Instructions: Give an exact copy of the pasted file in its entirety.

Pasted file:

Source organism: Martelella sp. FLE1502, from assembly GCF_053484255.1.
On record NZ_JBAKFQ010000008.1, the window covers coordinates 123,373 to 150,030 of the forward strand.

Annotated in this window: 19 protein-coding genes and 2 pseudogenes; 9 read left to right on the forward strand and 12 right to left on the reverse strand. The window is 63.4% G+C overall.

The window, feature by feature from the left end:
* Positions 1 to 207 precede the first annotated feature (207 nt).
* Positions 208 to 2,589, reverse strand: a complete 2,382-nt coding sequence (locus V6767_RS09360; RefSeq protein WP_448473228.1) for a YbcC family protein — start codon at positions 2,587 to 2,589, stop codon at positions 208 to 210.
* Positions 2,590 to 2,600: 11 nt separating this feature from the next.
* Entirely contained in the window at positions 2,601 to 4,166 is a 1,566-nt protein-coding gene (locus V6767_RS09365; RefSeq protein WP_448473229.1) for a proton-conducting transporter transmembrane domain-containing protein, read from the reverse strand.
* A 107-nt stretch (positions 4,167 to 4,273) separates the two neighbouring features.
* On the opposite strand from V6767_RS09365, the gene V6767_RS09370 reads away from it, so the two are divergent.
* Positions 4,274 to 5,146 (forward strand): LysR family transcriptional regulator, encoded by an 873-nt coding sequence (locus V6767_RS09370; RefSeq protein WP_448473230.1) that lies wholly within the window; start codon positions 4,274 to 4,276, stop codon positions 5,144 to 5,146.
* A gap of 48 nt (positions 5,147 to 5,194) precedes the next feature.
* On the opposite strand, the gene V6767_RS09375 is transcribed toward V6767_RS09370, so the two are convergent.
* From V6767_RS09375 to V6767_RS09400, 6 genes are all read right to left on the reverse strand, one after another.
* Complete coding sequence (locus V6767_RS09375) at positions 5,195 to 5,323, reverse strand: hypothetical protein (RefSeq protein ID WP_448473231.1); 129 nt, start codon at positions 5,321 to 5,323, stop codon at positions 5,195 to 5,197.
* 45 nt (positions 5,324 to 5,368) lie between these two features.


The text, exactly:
Source organism: Martelella sp. FLE1502, from assembly GCF_053484255.1.
On record NZ_JBAKFQ010000008.1, the window covers coordinates 123,373 to 150,030 of the forward strand.

Annotated in this window: 19 protein-coding genes and 2 pseudogenes; 9 read left to right on the forward strand and 12 right to left on the reverse strand. The window is 63.4% G+C overall.

The window, feature by feature from the left end:
* Positions 1 to 207 precede the first annotated feature (207 nt).
* Positions 208 to 2,589, reverse strand: a complete 2,382-nt coding sequence (locus V6767_RS09360; RefSeq protein WP_448473228.1) for a YbcC family protein — start codon at positions 2,587 to 2,589, stop codon at positions 208 to 210.
* Positions 2,590 to 2,600: 11 nt separating this feature from the next.
* Entirely contained in the window at positions 2,601 to 4,166 is a 1,566-nt protein-coding gene (locus V6767_RS09365; RefSeq protein WP_448473229.1) for a proton-conducting transporter transmembrane domain-containing protein, read from the reverse strand.
* A 107-nt stretch (positions 4,167 to 4,273) separates the two neighbouring features.
* On the opposite strand from V6767_RS09365, the gene V6767_RS09370 reads away from it, so the two are divergent.
* Positions 4,274 to 5,146 (forward strand): LysR family transcriptional regulator, encoded by an 873-nt coding sequence (locus V6767_RS09370; RefSeq protein WP_448473230.1) that lies wholly within the window; start codon positions 4,274 to 4,276, stop codon positions 5,144 to 5,146.
* A gap of 48 nt (positions 5,147 to 5,194) precedes the next feature.
* On the opposite strand, the gene V6767_RS09375 is transcribed toward V6767_RS09370, so the two are convergent.
* From V6767_RS09375 to V6767_RS09400, 6 genes are all read right to left on the reverse strand, one after another.
* Complete coding sequence (locus V6767_RS09375) at positions 5,195 to 5,323, reverse strand: hypothetical protein (RefSeq protein ID WP_448473231.1); 129 nt, start codon at positions 5,321 to 5,323, stop codon at positions 5,195 to 5,197.
* 45 nt (positions 5,324 to 5,368) lie between these two features.